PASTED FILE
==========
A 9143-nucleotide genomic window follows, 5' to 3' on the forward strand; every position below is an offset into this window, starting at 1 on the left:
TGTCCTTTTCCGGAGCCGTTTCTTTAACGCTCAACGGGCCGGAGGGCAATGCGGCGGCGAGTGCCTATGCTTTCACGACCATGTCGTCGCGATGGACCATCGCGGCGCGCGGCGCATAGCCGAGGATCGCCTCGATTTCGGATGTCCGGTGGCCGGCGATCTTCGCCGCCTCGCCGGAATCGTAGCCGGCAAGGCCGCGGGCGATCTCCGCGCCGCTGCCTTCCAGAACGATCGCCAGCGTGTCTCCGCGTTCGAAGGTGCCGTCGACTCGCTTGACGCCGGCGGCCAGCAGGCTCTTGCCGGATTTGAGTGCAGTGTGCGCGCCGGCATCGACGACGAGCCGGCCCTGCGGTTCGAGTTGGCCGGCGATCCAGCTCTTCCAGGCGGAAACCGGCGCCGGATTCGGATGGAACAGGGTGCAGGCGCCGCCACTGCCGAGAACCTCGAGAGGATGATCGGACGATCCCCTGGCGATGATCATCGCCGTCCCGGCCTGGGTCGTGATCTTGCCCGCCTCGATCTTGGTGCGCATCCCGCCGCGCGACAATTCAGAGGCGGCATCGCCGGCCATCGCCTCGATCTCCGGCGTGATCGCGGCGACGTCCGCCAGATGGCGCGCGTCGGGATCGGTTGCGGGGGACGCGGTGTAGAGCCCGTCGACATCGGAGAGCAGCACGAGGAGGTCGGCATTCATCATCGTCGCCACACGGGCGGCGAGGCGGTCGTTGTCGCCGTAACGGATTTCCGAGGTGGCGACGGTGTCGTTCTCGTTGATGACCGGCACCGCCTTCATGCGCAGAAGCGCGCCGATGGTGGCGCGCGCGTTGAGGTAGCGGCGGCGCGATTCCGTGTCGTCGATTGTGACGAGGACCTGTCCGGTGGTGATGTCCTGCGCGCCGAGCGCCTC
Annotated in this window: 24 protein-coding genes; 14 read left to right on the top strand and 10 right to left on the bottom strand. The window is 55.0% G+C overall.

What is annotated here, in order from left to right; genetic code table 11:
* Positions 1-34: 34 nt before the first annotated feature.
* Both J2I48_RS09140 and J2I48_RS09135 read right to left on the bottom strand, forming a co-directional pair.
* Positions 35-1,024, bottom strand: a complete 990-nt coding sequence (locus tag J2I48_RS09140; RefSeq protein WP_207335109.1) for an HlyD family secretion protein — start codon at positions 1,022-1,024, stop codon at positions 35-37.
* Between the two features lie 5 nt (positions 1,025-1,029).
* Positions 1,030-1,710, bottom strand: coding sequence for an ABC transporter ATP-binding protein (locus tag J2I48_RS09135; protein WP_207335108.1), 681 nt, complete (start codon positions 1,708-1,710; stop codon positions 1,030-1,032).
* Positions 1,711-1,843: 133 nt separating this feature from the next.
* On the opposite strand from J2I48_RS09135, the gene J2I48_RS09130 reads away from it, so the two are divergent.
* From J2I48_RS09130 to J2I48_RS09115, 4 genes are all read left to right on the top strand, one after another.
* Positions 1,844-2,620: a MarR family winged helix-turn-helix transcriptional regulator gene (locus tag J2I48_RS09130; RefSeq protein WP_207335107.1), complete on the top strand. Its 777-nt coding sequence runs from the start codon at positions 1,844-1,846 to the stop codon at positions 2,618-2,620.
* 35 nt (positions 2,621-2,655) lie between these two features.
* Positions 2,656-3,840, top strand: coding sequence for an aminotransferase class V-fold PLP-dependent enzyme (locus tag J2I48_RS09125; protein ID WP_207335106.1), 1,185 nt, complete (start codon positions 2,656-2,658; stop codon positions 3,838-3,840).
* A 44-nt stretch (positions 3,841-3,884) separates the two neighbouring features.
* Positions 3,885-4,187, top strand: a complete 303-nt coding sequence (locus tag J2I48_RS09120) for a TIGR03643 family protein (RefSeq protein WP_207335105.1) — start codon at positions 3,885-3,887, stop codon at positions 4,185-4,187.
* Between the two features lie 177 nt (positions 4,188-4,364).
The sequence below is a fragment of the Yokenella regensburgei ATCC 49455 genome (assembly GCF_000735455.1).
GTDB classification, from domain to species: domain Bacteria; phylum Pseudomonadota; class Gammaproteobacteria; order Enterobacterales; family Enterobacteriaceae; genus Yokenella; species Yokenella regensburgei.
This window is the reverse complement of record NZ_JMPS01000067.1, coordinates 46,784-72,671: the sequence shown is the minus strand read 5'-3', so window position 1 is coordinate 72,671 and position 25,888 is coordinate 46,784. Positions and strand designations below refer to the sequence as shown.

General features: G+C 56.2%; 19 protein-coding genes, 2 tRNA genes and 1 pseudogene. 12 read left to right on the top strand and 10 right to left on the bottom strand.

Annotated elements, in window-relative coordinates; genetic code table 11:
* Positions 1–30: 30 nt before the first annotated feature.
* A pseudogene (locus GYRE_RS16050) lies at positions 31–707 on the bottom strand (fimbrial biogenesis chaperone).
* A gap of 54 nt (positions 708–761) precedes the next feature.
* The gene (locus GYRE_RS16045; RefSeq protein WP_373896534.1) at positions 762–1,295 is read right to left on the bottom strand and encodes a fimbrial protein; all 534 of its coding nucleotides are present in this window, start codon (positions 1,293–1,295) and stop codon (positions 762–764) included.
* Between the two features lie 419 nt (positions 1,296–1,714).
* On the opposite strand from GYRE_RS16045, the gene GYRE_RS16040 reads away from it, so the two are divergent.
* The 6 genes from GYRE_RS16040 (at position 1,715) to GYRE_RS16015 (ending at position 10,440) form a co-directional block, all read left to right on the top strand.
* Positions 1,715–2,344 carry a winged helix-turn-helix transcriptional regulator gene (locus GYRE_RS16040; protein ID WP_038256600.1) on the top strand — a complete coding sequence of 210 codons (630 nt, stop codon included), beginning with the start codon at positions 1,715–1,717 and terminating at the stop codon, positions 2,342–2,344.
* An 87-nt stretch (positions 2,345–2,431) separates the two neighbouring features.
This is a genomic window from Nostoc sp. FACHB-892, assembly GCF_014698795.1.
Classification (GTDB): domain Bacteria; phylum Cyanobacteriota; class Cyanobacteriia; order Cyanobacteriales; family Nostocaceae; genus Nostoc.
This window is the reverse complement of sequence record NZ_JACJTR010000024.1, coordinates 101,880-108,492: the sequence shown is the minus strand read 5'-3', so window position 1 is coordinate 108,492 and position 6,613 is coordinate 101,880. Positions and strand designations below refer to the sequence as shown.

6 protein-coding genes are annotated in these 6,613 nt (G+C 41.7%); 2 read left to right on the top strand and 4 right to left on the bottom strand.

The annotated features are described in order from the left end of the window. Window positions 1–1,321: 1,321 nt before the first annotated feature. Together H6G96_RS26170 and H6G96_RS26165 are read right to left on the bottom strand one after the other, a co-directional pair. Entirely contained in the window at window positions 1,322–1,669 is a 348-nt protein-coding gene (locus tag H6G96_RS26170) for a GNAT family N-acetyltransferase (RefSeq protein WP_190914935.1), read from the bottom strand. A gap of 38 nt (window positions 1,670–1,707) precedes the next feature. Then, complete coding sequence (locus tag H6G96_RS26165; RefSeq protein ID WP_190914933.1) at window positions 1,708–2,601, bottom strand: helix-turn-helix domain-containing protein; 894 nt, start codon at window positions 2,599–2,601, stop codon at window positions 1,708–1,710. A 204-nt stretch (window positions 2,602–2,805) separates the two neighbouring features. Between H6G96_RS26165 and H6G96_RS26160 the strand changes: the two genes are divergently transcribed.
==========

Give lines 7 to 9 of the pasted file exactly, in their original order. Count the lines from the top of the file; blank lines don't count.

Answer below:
* Positions 35-1,024, bottom strand: a complete 990-nt coding sequence (locus tag J2I48_RS09140; RefSeq protein WP_207335109.1) for an HlyD family secretion protein — start codon at positions 1,022-1,024, stop codon at positions 35-37.
* Between the two features lie 5 nt (positions 1,025-1,029).
* Positions 1,030-1,710, bottom strand: coding sequence for an ABC transporter ATP-binding protein (locus tag J2I48_RS09135; protein WP_207335108.1), 681 nt, complete (start codon positions 1,708-1,710; stop codon positions 1,030-1,032).